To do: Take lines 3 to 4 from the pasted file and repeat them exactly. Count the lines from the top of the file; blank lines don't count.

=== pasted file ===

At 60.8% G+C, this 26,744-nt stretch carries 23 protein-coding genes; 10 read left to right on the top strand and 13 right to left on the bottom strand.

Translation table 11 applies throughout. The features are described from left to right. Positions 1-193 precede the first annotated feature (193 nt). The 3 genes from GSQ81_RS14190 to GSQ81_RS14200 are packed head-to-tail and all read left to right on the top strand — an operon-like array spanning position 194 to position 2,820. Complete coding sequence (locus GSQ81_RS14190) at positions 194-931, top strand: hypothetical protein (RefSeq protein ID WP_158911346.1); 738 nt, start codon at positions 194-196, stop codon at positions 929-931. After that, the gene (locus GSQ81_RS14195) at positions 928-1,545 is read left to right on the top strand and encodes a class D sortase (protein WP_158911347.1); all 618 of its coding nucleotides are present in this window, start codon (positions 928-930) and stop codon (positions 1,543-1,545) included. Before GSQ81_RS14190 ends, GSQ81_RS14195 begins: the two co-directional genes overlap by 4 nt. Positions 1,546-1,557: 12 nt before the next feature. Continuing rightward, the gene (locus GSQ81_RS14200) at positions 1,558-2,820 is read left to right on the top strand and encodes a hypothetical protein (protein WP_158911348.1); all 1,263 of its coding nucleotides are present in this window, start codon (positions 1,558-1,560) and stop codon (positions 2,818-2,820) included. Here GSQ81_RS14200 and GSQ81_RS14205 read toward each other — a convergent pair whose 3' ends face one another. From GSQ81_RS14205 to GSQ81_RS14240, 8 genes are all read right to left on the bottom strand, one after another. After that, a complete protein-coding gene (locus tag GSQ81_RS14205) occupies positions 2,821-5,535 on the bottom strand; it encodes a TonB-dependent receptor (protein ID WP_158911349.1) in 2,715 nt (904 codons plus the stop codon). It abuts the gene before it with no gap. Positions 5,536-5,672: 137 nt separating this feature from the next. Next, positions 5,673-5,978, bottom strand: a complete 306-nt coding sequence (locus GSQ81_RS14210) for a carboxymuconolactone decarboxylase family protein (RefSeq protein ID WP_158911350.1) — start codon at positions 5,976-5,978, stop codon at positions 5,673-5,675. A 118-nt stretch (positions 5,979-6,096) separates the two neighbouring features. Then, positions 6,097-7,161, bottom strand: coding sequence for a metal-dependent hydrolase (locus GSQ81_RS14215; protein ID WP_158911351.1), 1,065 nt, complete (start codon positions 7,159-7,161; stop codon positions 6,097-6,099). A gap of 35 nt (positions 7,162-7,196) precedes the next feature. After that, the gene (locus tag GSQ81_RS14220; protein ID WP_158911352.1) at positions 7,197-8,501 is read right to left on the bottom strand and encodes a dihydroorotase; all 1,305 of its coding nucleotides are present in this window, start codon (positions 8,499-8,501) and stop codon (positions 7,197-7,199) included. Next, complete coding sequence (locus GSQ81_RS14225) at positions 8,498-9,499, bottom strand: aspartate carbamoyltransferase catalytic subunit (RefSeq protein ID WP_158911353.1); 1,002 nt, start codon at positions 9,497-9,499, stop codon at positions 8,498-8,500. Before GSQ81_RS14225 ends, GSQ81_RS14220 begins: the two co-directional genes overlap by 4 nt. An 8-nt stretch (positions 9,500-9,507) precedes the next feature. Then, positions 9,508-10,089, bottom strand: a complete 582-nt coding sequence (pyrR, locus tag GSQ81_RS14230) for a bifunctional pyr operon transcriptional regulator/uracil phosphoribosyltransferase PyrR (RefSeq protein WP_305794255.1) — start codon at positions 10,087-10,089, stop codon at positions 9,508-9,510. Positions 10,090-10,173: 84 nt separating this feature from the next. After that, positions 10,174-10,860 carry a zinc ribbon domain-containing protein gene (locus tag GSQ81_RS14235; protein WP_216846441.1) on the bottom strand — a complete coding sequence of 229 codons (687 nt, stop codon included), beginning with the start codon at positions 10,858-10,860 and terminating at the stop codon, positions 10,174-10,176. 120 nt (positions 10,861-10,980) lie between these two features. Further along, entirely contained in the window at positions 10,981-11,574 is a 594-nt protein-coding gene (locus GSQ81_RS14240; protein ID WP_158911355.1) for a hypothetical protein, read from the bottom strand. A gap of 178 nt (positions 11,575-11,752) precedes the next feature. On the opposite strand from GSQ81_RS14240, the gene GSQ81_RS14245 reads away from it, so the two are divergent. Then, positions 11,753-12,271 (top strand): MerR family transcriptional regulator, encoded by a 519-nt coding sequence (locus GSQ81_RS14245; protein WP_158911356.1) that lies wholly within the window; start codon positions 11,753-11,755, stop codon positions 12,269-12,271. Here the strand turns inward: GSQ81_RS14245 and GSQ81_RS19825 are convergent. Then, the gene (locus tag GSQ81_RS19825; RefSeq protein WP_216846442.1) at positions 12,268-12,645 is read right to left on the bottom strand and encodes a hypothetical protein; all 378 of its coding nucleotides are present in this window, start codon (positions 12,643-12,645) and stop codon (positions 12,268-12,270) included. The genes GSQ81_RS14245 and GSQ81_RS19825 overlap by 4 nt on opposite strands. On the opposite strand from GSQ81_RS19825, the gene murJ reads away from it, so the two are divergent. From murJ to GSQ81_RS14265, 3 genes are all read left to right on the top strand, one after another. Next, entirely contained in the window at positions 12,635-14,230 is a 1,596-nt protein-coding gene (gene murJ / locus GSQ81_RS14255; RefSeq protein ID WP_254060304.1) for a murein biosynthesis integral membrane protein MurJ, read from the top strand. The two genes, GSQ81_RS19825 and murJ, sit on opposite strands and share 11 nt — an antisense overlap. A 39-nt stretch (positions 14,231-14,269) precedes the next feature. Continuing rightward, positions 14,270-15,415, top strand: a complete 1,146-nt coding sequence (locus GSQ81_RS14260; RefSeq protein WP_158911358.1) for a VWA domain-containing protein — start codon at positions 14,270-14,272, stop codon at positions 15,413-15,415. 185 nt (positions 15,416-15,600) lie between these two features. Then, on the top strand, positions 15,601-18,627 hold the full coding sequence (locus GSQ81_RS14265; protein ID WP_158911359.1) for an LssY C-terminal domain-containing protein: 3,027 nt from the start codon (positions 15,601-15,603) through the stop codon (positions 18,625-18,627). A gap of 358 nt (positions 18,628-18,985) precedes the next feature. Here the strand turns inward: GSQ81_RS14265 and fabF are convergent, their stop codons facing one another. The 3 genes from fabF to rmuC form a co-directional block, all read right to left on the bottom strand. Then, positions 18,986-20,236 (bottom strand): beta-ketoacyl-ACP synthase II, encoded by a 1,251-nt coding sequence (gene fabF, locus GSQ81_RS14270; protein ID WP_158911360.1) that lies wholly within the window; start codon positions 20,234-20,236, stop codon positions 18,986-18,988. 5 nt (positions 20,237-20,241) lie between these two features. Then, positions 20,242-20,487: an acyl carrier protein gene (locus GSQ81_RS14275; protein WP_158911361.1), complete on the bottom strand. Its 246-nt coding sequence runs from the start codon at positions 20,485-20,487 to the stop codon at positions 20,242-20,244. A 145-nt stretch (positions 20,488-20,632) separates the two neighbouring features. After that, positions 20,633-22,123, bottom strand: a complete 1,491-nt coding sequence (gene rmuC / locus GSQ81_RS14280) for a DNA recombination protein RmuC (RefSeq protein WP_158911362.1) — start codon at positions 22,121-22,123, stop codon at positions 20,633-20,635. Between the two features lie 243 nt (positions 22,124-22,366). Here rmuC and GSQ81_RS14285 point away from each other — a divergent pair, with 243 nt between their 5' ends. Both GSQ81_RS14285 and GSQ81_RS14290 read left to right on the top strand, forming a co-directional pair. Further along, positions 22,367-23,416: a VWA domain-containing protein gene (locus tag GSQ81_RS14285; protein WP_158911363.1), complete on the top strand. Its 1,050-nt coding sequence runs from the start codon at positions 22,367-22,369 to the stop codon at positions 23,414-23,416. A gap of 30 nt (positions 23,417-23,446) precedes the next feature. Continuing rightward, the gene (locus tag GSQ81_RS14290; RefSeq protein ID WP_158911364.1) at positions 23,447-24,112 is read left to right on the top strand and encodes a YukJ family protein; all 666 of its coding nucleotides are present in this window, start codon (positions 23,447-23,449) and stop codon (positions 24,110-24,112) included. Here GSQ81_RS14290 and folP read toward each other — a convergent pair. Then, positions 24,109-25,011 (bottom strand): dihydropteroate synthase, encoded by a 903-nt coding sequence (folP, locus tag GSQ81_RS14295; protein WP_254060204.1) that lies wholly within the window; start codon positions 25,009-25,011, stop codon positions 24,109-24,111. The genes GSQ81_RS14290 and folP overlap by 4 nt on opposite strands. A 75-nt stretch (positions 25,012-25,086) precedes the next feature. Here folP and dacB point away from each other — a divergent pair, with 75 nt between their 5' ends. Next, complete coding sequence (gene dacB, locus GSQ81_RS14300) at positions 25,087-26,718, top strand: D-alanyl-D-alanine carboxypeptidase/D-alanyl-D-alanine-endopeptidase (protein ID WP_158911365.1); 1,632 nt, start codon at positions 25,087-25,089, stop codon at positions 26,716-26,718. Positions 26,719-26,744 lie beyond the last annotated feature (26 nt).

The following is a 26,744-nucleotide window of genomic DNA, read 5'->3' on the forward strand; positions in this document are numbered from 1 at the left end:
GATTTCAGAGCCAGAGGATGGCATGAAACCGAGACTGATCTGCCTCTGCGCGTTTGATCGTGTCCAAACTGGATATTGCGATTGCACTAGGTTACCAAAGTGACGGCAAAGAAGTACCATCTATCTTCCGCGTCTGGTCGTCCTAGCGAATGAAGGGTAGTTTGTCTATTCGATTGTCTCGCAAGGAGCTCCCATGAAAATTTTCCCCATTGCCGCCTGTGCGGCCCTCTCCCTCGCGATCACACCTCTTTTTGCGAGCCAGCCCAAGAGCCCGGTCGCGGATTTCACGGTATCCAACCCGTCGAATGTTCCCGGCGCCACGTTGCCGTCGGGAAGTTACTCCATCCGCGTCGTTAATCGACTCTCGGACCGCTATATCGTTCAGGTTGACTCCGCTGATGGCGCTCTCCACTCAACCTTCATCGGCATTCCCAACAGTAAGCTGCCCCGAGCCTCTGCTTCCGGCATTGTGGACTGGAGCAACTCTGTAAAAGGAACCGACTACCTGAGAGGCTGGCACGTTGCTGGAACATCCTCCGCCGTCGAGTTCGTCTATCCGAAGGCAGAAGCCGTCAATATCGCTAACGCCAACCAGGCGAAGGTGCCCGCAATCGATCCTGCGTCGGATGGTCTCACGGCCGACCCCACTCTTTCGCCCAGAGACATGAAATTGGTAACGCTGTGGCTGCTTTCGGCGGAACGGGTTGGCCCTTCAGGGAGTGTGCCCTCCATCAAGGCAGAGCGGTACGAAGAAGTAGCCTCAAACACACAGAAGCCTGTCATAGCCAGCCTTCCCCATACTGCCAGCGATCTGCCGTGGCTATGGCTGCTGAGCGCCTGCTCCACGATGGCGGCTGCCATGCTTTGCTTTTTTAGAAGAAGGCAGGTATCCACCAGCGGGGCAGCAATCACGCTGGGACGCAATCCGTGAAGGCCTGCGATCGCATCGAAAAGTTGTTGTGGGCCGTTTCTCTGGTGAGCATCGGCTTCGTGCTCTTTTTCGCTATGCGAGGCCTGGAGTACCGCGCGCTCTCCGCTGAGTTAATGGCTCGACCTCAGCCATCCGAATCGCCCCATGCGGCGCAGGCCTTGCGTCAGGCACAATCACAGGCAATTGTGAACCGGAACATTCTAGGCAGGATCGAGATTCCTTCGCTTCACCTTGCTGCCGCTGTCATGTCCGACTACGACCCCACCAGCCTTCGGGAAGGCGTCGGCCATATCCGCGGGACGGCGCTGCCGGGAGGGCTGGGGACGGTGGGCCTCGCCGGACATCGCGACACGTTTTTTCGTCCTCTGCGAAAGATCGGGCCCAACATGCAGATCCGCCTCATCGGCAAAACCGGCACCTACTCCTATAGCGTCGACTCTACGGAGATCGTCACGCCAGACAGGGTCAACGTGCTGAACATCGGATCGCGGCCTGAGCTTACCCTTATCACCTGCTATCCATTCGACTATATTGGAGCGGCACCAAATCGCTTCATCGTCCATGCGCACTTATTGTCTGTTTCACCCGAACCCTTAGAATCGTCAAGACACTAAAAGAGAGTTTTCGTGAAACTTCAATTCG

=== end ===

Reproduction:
The following is a 26,744-nucleotide window of genomic DNA, read 5'->3' on the forward strand; positions in this document are numbered from 1 at the left end:
GATTTCAGAGCCAGAGGATGGCATGAAACCGAGACTGATCTGCCTCTGCGCGTTTGATCGTGTCCAAACTGGATATTGCGATTGCACTAGGTTACCAAAGTGACGGCAAAGAAGTACCATCTATCTTCCGCGTCTGGTCGTCCTAGCGAATGAAGGGTAGTTTGTCTATTCGATTGTCTCGCAAGGAGCTCCCATGAAAATTTTCCCCATTGCCGCCTGTGCGGCCCTCTCCCTCGCGATCACACCTCTTTTTGCGAGCCAGCCCAAGAGCCCGGTCGCGGATTTCACGGTATCCAACCCGTCGAATGTTCCCGGCGCCACGTTGCCGTCGGGAAGTTACTCCATCCGCGTCGTTAATCGACTCTCGGACCGCTATATCGTTCAGGTTGACTCCGCTGATGGCGCTCTCCACTCAACCTTCATCGGCATTCCCAACAGTAAGCTGCCCCGAGCCTCTGCTTCCGGCATTGTGGACTGGAGCAACTCTGTAAAAGGAACCGACTACCTGAGAGGCTGGCACGTTGCTGGAACATCCTCCGCCGTCGAGTTCGTCTATCCGAAGGCAGAAGCCGTCAATATCGCTAACGCCAACCAGGCGAAGGTGCCCGCAATCGATCCTGCGTCGGATGGTCTCACGGCCGACCCCACTCTTTCGCCCAGAGACATGAAATTGGTAACGCTGTGGCTGCTTTCGGCGGAACGGGTTGGCCCTTCAGGGAGTGTGCCCTCCATCAAGGCAGAGCGGTACGAAGAAGTAGCCTCAAACACACAGAAGCCTGTCATAGCCAGCCTTCCCCATACTGCCAGCGATCTGCCGTGGCTATGGCTGCTGAGCGCCTGCTCCACGATGGCGGCTGCCATGCTTTGCTTTTTTAGAAGAAGGCAGGTATCCACCAGCGGGGCAGCAATCACGCTGGGACGCAATCCGTGAAGGCCTGCGATCGCATCGAAAAGTTGTTGTGGGCCGTTTCTCTGGTGAGCATCGGCTTCGTGCTCTTTTTCGCTATGCGAGGCCTGGAGTACCGCGCGCTCTCCGCTGAGTTAATGGCTCGACCTCAGCCATCCGAATCGCCCCATGCGGCGCAGGCCTTGCGTCAGGCACAATCACAGGCAATTGTGAACCGGAACATTCTAGGCAGGATCGAGATTCCTTCGCTTCACCTTGCTGCCGCTGTCATGTCCGACTACGACCCCACCAGCCTTCGGGAAGGCGTCGGCCATATCCGCGGGACGGCGCTGCCGGGAGGGCTGGGGACGGTGGGCCTCGCCGGACATCGCGACACGTTTTTTCGTCCTCTGCGAAAGATCGGGCCCAACATGCAGATCCGCCTCATCGGCAAAACCGGCACCTACTCCTATAGCGTCGACTCTACGGAGATCGTCACGCCAGACAGGGTCAACGTGCTGAACATCGGATCGCGGCCTGAGCTTACCCTTATCACCTGCTATCCATTCGACTATATTGGAGCGGCACCAAATCGCTTCATCGTCCATGCGCACTTATTGTCTGTTTCACCCGAACCCTTAGAATCGTCAAGACACTAAAAGAGAGTTTTCGTGAAACTTCAATTCG